The Eastern and Northern Shoshones lived in the tall, cone-shaped buffalo-hide houses known as tipis (or teepees). Since the Shoshone tribe moved frequently as they gathered food, a tipi had to be carefully designed to set up and break down quickly, like a modern tent.
The Indians that lived east and up north of the Rocky Mountains lived in tepees and hunted buffalo. When the Shoshone were actually in the mountains they lived on roots, berries, and infrequently, fish and small game. The Shoshone usually lived in small groups of ten people or less.
Shoshone, also spelled Shoshoni; also called Snake, North American Indian group that occupied the territory from what is now southeastern California across central and eastern Nevada and northwestern Utah into southern Idaho and western Wyoming.
The area where the California Shoshone lived was mostly desert, and included Death Valley. They were bounded by the high Sierra Nevada Mountains on the west, and by more desert to the east and south. There were only a few places in the desert where people could live, where a spring or a small stream provided water.
A teepee was built using a number of long poles as the frame. The poles were tied together at the top and spread out at the bottom to make an upside down cone shape. Then the outside was wrapped with a large covering made of buffalo hide.
The Northwestern Band of Shoshone live in southern Idaho and northern Utah, covering land in Blackfoot, Idaho and Bingham County in Idaho, and Brigham City, Utah, and Box Elder County in Utah.
Western Shoshone Indians are the descendants of an ancient widespread people whose name is “Newe” meaning “The People.” The traditional Western Shoshone territory covered southern Idaho, the central part of Nevada, portions of northwestern Utah, and the Death Valley region of southern California.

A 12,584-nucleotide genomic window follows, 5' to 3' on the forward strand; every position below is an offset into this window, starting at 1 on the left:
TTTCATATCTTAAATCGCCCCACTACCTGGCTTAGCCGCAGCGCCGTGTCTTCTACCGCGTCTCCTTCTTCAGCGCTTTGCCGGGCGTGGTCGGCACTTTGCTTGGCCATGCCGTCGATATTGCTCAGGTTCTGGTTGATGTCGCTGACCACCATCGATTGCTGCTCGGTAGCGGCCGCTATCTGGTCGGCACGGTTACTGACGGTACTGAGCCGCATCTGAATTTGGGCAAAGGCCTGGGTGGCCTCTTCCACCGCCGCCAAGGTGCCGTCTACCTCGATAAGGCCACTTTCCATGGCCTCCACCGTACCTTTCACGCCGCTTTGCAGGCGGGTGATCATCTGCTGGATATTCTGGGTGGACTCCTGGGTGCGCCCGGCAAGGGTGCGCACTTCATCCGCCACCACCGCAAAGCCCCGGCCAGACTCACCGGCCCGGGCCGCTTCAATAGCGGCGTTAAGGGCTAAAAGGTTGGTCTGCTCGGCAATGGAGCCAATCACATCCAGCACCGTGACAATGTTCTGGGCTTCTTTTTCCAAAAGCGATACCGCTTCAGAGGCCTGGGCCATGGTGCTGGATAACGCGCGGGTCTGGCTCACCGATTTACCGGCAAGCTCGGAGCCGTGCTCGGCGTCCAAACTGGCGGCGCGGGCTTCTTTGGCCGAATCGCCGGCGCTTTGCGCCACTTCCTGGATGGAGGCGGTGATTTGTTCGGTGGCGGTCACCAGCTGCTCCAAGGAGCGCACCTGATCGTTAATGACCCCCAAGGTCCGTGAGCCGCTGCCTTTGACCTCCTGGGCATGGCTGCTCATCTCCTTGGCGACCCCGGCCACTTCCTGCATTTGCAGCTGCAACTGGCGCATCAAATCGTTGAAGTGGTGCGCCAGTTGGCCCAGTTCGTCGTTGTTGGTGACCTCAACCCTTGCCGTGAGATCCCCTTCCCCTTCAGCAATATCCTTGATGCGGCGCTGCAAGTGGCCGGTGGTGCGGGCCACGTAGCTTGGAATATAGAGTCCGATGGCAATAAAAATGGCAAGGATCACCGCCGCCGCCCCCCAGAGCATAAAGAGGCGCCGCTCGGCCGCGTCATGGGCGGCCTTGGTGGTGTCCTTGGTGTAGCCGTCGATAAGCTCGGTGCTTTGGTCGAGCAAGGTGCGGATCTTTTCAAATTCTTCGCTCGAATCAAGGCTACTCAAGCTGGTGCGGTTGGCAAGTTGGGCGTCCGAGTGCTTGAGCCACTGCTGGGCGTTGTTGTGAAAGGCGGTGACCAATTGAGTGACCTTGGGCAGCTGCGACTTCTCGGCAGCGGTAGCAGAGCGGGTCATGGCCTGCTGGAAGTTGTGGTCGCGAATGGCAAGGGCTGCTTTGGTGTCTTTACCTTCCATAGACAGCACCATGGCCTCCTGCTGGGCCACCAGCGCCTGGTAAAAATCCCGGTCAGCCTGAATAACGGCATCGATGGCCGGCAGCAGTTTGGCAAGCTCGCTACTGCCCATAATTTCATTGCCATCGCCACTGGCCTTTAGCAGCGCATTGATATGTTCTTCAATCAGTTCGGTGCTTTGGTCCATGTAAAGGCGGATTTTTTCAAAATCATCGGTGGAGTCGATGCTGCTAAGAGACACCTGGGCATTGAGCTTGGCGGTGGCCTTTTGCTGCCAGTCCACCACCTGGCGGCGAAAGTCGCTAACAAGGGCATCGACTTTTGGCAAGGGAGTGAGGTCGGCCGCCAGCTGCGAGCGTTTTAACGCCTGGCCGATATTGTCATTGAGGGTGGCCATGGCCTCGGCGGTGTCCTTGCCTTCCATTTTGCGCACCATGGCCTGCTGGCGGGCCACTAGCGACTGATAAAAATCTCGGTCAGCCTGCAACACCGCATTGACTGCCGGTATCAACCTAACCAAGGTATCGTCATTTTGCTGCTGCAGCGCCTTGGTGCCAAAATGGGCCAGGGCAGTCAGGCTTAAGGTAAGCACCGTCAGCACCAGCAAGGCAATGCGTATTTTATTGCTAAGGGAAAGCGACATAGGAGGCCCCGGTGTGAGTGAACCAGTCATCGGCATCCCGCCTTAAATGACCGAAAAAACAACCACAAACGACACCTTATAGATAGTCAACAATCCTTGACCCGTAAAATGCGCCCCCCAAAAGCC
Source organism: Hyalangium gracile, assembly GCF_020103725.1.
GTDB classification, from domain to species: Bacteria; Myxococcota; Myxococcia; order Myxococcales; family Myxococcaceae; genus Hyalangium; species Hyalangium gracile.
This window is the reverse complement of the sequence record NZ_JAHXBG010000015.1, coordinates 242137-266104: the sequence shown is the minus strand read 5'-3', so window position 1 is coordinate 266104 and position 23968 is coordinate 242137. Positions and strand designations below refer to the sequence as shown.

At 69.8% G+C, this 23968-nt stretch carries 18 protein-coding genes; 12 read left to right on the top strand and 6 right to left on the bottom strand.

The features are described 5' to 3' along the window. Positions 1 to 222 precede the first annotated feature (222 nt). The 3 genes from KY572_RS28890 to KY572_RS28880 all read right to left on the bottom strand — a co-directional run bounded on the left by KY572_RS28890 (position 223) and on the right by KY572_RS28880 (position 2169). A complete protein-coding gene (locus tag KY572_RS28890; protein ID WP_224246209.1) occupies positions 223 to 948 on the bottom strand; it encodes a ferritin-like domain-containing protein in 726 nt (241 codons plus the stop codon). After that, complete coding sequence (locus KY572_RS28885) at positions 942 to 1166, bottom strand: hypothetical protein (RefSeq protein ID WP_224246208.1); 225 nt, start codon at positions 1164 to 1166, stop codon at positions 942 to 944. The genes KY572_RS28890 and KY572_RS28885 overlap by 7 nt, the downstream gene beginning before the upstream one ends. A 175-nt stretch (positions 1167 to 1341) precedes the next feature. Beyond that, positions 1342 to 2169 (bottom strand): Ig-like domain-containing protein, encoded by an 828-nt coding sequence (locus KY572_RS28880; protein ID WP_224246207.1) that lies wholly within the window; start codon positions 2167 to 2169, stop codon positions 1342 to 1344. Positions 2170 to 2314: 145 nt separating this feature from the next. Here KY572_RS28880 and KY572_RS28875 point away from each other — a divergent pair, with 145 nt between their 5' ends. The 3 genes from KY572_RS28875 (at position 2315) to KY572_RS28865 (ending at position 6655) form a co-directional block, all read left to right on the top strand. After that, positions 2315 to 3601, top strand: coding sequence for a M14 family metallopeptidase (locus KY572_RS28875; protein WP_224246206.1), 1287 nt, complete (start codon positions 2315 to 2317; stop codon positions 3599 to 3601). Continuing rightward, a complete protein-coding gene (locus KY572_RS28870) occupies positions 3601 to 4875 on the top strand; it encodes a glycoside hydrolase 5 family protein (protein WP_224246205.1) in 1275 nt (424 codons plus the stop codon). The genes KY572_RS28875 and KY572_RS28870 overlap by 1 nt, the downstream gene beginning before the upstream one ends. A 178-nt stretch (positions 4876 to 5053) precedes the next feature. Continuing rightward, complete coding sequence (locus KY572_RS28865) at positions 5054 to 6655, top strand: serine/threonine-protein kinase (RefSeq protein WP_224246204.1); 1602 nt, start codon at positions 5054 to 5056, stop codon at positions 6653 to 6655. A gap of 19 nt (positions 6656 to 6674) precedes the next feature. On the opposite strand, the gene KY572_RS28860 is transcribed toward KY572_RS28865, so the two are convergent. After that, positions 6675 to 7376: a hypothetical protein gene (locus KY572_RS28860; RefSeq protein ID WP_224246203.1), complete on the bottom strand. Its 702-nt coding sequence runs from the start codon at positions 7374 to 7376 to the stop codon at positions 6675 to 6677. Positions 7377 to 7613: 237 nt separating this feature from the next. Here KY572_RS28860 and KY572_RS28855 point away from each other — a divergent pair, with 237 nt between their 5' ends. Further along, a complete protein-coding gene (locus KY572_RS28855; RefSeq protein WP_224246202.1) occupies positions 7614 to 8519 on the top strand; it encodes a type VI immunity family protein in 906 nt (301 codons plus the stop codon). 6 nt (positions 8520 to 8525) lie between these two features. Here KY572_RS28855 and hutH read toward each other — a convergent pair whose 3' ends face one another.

Today, the Shoshone’s approximately 10,000 members primarily live on several reservations in Wyoming, Idaho, and Nevada, the largest of which is the Wind River Reservation in Wyoming.
In Shoshone’s language, behne is a way to greet people and say hello in a friendly way. The Shoshoni language belongs to the group of Numic languages,
The name “Shoshone” comes from Sosoni, a Shoshone word for high-growing grasses. Shoshones call themselves Newe, meaning “People.” Meriwether Lewis recorded the tribe as the “Sosonees or snake Indians” in 1805.
The more common term used by Shoshone people is Newe, or “People.” The name Shoshone was first recorded in 1805 after Meriwether Lewis encountered a group of “Sosonees or snake Indians” among the Crows and noted them in his diary. The Shoshones were also called the “Snake People” by some Plains Indians.
wickiup, also called wigwam, indigenous North American dwelling characteristic of many Northeast Indian peoples and in more limited use in the Plains, Great Basin, Plateau, and California culture areas. The wickiup was constructed of tall saplings driven into the ground, bent over, and tied together near the top.
Beds inside tipis were no more than buffalo hide mats and blankets layered on top of piles of grass and hay —very light weight and easily packed up for traveling. A small fire in the middle of the tipi was used for cooking and to provide warmth. Smoke escaped through a hole at the top of the tipi.
Tipis were used mainly by Plains Indians, such as the Lipan Apache, Comanche and Kiowa, after the Spanish introduced horses into North America about 500 years ago. Plains Indians groups moved across the Great Plains following migrating herds of buffalo that ranged from Canada to Texas.
The Shoshone Bannock tribes like to eat deer, elk, buffalo, moose, sheep, and antelope. They also like to eat salmon, trout, sturgeon, and perch. They gather berries, nuts, and seeds, they also gather roots such as bitterroot, and camas. They are usually steamed or boiled in earth ovens.